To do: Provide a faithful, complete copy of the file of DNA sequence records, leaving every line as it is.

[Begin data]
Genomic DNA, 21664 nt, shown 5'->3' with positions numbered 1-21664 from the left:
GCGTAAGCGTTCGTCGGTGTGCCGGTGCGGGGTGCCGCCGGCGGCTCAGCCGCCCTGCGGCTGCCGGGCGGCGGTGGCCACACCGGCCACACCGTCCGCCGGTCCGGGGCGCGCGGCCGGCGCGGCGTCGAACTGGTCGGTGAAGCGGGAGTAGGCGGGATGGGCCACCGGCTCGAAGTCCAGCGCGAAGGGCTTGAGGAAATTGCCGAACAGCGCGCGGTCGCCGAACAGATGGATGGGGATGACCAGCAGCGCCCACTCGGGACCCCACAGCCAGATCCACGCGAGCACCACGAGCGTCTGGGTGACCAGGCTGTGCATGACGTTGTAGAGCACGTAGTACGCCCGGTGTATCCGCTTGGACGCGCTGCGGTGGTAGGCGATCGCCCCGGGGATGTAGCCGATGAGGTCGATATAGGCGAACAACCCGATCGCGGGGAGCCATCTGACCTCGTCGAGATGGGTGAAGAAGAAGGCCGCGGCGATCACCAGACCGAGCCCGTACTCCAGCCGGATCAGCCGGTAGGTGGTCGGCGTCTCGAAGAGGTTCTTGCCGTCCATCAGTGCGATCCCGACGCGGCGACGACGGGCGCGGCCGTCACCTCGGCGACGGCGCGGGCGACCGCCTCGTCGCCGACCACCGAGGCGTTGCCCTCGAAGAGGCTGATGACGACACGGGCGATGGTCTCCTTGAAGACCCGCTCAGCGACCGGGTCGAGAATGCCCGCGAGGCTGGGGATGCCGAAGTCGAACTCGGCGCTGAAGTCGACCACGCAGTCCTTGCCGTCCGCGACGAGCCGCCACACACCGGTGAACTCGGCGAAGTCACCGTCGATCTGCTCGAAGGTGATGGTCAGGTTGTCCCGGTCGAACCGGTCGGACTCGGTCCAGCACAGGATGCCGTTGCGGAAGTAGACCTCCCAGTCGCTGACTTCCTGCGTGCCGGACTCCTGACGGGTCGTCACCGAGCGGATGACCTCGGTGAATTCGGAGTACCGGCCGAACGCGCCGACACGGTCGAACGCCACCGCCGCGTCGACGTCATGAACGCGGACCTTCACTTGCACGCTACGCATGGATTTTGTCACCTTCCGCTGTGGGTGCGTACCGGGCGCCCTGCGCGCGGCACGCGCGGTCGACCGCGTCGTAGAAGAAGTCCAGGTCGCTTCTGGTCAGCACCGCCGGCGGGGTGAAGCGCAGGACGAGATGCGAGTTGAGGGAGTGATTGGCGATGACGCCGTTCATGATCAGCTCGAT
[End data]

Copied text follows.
Genomic DNA, 21664 nt, shown 5'->3' with positions numbered 1-21664 from the left:
GCGTAAGCGTTCGTCGGTGTGCCGGTGCGGGGTGCCGCCGGCGGCTCAGCCGCCCTGCGGCTGCCGGGCGGCGGTGGCCACACCGGCCACACCGTCCGCCGGTCCGGGGCGCGCGGCCGGCGCGGCGTCGAACTGGTCGGTGAAGCGGGAGTAGGCGGGATGGGCCACCGGCTCGAAGTCCAGCGCGAAGGGCTTGAGGAAATTGCCGAACAGCGCGCGGTCGCCGAACAGATGGATGGGGATGACCAGCAGCGCCCACTCGGGACCCCACAGCCAGATCCACGCGAGCACCACGAGCGTCTGGGTGACCAGGCTGTGCATGACGTTGTAGAGCACGTAGTACGCCCGGTGTATCCGCTTGGACGCGCTGCGGTGGTAGGCGATCGCCCCGGGGATGTAGCCGATGAGGTCGATATAGGCGAACAACCCGATCGCGGGGAGCCATCTGACCTCGTCGAGATGGGTGAAGAAGAAGGCCGCGGCGATCACCAGACCGAGCCCGTACTCCAGCCGGATCAGCCGGTAGGTGGTCGGCGTCTCGAAGAGGTTCTTGCCGTCCATCAGTGCGATCCCGACGCGGCGACGACGGGCGCGGCCGTCACCTCGGCGACGGCGCGGGCGACCGCCTCGTCGCCGACCACCGAGGCGTTGCCCTCGAAGAGGCTGATGACGACACGGGCGATGGTCTCCTTGAAGACCCGCTCAGCGACCGGGTCGAGAATGCCCGCGAGGCTGGGGATGCCGAAGTCGAACTCGGCGCTGAAGTCGACCACGCAGTCCTTGCCGTCCGCGACGAGCCGCCACACACCGGTGAACTCGGCGAAGTCACCGTCGATCTGCTCGAAGGTGATGGTCAGGTTGTCCCGGTCGAACCGGTCGGACTCGGTCCAGCACAGGATGCCGTTGCGGAAGTAGACCTCCCAGTCGCTGACTTCCTGCGTGCCGGACTCCTGACGGGTCGTCACCGAGCGGATGACCTCGGTGAATTCGGAGTACCGGCCGAACGCGCCGACACGGTCGAACGCCACCGCCGCGTCGACGTCATGAACGCGGACCTTCACTTGCACGCTACGCATGGATTTTGTCACCTTCCGCTGTGGGTGCGTACCGGGCGCCCTGCGCGCGGCACGCGCGGTCGACCGCGTCGTAGAAGAAGTCCAGGTCGCTTCTGGTCAGCACCGCCGGCGGGGTGAAGCGCAGGACGAGATGCGAGTTGAGGGAGTGATTGGCGATGACGCCGTTCATGATCAGCTCGAT